American birth control activist Margaret Sanger once said, “No woman can call herself free who does not own and control her body. No woman can call herself free until she can choose consciously whether she will or will not be a mother.” American reproductive rights have faced many transformations shifting between advancement and restriction over time. The 1960s marked a significant time period in which social movements and legal milestones impacted the development of contraceptives and access to reproductive health services. Because of varying governmental regulations, progress for reproductive rights in the United States has not been linear since the 1960s due to various factors. These factors include the availability of contraception, legal protections for abortion, and surrounding controversy.
Prior to the 1960s, the availability of contraception was limited due to the fact that it was seen as obscene with social and legal factors contributing to its restriction. This lack of access resulted in higher rates of unwanted pregnancies, limitation of reproductive autonomy, and unsafe abortions. For example, in 1873, Congress passed the Comstock Act which prohibited the distribution of contraceptives through the mail by classifying contraceptives as “obscene”. PBS states, “The statute defined contraceptives as obscene and illicit, making it a federal offense to disseminate birth control through the mail or across state lines.” At this time, the United States was the only Western Nation to have anti-obscenity laws criminalizing birth control in place. Contraception was heavily stigmatized and discussions surrounding sex and reproductive health were considered improper and taboo.
Many believed that contraception went against the natural order of things which had profound implications for family planning and individuals’ choice of reproductive autonomy. Furthermore, access to contraception and accurate information about reproductive health was especially difficult for marginalized communities. Women of color and those of lower income faced discrimination and socioeconomic disparities, making it all the more challenging to access reliable contraceptive methods and accurate education about sexual health. This absence of availability of contraception further compounded the barriers for individuals to have control over their reproductive choice.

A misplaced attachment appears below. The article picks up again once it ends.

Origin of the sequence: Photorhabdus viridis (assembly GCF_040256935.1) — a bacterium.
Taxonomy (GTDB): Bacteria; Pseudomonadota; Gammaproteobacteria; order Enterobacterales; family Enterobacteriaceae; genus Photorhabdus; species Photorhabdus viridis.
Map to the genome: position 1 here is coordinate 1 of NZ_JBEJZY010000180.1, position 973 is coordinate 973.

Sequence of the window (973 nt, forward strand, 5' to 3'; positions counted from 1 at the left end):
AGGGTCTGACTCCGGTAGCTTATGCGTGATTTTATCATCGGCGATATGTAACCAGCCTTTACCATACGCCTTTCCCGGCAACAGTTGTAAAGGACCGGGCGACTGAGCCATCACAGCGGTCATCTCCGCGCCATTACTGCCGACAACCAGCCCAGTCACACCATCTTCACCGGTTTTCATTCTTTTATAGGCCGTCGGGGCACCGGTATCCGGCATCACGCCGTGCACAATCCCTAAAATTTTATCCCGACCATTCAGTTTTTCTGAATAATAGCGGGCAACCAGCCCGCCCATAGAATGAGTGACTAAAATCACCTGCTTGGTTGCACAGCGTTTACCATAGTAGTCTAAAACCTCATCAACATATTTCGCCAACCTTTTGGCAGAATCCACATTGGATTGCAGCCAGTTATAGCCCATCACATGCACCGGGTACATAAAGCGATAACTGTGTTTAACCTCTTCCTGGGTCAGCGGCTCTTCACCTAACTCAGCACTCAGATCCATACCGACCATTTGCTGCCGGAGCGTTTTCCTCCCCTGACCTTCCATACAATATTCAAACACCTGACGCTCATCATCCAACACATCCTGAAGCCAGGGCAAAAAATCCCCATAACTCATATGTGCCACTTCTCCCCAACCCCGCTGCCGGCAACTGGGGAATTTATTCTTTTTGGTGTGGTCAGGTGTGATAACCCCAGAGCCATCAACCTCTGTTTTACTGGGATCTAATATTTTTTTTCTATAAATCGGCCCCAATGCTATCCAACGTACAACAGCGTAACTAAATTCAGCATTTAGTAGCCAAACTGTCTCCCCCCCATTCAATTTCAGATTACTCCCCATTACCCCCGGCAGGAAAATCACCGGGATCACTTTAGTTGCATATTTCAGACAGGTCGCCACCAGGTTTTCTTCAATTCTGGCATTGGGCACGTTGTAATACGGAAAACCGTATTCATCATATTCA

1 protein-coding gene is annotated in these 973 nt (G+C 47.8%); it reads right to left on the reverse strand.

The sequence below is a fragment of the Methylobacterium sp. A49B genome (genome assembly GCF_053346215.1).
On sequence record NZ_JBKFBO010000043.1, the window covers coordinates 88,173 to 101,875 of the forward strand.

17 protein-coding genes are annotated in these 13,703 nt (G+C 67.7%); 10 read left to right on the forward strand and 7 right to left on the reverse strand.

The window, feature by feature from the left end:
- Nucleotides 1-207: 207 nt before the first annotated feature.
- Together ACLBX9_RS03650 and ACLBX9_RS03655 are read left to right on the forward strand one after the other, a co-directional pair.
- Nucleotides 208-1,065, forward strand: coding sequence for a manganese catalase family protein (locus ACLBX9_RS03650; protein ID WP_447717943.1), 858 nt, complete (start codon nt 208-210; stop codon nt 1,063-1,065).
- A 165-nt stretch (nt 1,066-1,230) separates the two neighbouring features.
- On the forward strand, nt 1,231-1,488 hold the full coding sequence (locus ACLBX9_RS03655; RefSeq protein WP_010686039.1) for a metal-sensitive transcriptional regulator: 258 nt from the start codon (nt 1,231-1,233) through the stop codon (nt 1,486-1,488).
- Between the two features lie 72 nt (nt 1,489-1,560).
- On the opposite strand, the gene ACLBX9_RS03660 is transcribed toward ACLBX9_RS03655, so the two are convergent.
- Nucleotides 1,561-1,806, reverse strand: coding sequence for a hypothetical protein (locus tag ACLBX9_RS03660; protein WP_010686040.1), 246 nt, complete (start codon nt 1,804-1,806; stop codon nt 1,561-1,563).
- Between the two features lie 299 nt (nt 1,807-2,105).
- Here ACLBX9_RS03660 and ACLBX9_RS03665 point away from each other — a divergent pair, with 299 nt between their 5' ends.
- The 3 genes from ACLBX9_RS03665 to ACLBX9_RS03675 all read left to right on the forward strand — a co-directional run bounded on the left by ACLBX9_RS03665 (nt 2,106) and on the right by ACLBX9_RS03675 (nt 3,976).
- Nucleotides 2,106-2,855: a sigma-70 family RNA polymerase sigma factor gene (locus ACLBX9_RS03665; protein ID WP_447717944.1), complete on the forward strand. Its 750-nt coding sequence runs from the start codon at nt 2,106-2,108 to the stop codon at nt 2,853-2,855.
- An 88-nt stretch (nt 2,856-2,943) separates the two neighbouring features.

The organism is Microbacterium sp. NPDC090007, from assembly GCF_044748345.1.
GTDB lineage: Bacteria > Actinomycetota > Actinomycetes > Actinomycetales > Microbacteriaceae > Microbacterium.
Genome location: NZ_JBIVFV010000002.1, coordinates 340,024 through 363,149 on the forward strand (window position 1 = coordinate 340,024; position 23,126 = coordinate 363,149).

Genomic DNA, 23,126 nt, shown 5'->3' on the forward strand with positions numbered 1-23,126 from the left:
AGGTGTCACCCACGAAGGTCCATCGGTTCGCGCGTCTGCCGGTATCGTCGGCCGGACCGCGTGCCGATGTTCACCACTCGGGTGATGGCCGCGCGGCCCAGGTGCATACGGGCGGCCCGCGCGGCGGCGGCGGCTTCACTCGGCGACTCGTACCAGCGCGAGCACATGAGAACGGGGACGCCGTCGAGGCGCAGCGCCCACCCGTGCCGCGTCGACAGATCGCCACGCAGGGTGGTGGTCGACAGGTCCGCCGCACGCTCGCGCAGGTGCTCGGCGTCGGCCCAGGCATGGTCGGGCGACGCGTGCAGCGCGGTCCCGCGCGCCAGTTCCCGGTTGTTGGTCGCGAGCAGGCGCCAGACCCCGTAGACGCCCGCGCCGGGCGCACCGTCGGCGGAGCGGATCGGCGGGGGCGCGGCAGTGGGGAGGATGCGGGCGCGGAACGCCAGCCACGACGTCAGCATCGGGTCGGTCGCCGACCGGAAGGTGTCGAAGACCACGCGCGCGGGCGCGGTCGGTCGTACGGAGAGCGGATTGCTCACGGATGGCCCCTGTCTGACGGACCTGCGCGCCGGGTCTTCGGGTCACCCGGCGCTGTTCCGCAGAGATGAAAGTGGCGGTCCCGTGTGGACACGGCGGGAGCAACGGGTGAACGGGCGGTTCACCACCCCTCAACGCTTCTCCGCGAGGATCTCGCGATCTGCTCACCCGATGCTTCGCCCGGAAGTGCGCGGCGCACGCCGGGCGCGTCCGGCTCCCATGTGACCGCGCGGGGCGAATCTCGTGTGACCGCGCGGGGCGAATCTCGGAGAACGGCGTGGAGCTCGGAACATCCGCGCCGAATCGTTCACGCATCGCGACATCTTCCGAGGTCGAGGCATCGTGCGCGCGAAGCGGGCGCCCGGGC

In the 1960s, the introduction of available contraception transformed the landscape of reproductive health in American society by empowering individuals to make informed choices about their reproductive lives. One of the most profound changes that sparked a social and cultural revolution in reproductive health was the legalization of birth control in the United States. In 1960, the Food and Drug Administration (FDA) approved the sale of Enovid, the world’s first commercially produced birth control pill. This was one of the most pivotal events in the history of contraception by allowing women to plan and control their reproductive lives and make decisions about their own bodies and health. Margaret Sanger repealed the federal Comstock law by providing women with birth control information in order to control family size and end the cycle of women’s poverty. She believed that since women bore the burden of pregnancy and child-rearing, they should also have the right to control their fertility. Sanger opened the Planned Parenthood Federation of America, helped create “the pill”, and her efforts led to the legalization and distribution of contraceptives in the United States. Planned Parenthood notes, “During the information wars between Congress, the FDA, the AMA, and the women, Planned Parenthood filled the gap with its own client information publications about the pill and developed its own medical standards and guidelines to ensure that all women who came to Planned Parenthood for the pill would receive balanced information about its risks and benefits.” Overall, the introduction of available contraception in the 1960s provided a groundbreaking change in reproductive health and rights in the United States.